Winter Gardens Pavilion
An opulent Victorian theatre within the Blackpool Winter Gardens complex with splendid plasterwork decoration in need of repair and restoration.
- 97 Church Street, Blackpool, Lancashire, FY1 1HU
- Risk Rating
- 7 (Community Value: 2, Star Rating: 3, Risk Factor: 2)
- Local Authority
- Blackpool Council
- Blackpool Council
- Blackpool Entertainment Company Ltd
- Thomas Mitchell, with auditorium later altered by Wylson & Long
- Date of Construction
- Grade II*
- Estimated at 1,200
- Database Link
- View in Theatres Database
The Winter Gardens is a vast entertainment complex containing a number of individual entertainment venues constructed between 1875 and 1939. The Pavilion was one of the first of these to be built and was converted to a theatre by Thomas Mitchell in 1889. The present auditorium of 1896-97 is by Wylson & Long. The proscenium stage was blocked off in the 1980s and converted into a restaurant, but the auditorium is still an impressive space. It has a splendidly opulent music hall interior, with two balconies running around three sides and a richly decorated ceiling.
Very little of Wylson & Long’s work has survived to the present day and Blackpool Winter Gardens Pavilion survives as their most important monument. In 2017, Blackpool Council commissioned a Statement of Significance for the Pavilion and this has shown that it is in fact one of the only remaining auditorium examples in the United Kingdom that exemplifies and spans the period of the end of music hall and the development of variety theatre. As such, it is of national significance.
Why is this theatre at risk?
The Winter Gardens Pavilion has been on the Theatres at Risk Register since 2014. The Winter Gardens Complex is on Historic England’s Heritage at Risk Register.
Since 2013, parts of the Pavilion Theatre have been progressively deteriorating with leaks to the roof causing damage to the historic decorative plasterwork. The plaster had started to fall away and there was a severe risk that further movement could have caused the sequential collapse of the ceiling. Preventative measures were put in place to make the roof watertight and a scaffold and crash decks were erected to prevent further movement of the ceiling and to catch any plaster falls that might occur. At the time, immediate repair work was estimated at a cost of around £2m.
In 2014, Blackpool Council was successful in its bid to the Heritage Lottery Fund for a development grant to transform the Pavilion Theatre and Horseshoe into a museum. Theatres Trust was involved in the design consultation. The scheme would have included the necessary repair works to the theatre. In July 2017, it was announced that the council was not going to proceed with the scheme. However, through the initial project work, the council was able to commission surveys of the building’s condition and historical research to produce an updated Statement of Significance for the Pavilion Theatre.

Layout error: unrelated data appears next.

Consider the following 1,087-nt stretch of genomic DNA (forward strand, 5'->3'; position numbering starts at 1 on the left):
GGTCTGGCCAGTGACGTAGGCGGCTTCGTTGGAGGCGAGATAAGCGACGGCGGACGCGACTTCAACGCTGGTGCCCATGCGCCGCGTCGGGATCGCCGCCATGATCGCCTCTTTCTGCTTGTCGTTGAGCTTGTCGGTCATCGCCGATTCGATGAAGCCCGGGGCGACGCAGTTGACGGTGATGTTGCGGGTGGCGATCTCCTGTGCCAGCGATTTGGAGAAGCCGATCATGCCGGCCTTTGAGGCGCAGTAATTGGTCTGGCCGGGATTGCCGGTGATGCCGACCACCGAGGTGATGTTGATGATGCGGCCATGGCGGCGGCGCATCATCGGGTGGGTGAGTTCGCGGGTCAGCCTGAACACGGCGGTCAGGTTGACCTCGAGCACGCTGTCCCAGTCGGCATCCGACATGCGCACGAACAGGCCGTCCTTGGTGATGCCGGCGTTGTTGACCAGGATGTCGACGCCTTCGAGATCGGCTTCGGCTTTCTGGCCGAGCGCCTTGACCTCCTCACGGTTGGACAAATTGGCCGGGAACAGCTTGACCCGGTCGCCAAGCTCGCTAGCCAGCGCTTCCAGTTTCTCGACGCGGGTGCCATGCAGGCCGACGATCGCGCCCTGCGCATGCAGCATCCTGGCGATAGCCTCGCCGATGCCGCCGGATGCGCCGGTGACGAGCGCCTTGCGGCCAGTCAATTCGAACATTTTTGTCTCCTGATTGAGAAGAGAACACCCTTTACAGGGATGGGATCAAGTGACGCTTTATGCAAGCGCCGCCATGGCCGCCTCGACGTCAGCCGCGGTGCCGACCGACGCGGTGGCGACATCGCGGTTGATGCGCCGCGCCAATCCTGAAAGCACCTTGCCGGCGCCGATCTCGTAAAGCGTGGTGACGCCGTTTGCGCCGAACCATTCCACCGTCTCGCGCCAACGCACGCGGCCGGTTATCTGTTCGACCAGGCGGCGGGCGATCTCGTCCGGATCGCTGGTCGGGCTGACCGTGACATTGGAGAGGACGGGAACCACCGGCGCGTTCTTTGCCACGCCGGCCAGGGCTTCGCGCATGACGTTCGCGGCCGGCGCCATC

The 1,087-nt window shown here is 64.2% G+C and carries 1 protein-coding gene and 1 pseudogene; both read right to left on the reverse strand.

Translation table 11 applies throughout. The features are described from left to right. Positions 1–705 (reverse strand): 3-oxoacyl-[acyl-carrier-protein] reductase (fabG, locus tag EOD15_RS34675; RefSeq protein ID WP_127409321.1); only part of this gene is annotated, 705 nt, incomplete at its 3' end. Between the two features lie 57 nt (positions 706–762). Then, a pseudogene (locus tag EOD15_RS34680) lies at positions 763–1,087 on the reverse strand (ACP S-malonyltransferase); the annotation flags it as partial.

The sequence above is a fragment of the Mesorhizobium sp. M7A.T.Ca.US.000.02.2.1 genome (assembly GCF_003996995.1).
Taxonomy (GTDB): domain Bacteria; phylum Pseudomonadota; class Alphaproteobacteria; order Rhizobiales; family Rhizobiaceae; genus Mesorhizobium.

In 2022, we were made aware of new issues to the Pavilion Theatre’s Horseshoe promenade, adding to the list of extensive repairs now required to restore this historically important building.
The Pavilion is an integral part of the Blackpool Winter Gardens complex, which is owned by Blackpool Council. Although the stage house has been part converted into a restaurant, the auditorium remains substantially intact, and the flat-floored stalls area provides the required flexibility for staging live performance.
In July 2018, Selladoor Worldwide and Blackpool Entertainment Company formed a short-term partnership to bring theatre back to the venue for a limited period. This has since ceased but is seen as a step towards potential live performance reuse for the venue.
While the Pavilion has been in partial use as a part of the larger, operational Winter Gardens complex, it is considered extremely vulnerable. Restoration works are required and the scale of the repairs growing. There has been little progress on the Pavilion Theatre while the council has needed to focus resources on other more urgent repair works within the complex.
Theatres Trust looks to continue its contact with the council over the requirement for the necessary repair work for the Pavilion to ensure that this historically important theatre is protected and revitalised, and we will continue to support and advise on this.
Interior image Winter Gardens Pavilion, Theatres Trust; exterior image by Ian Grundy.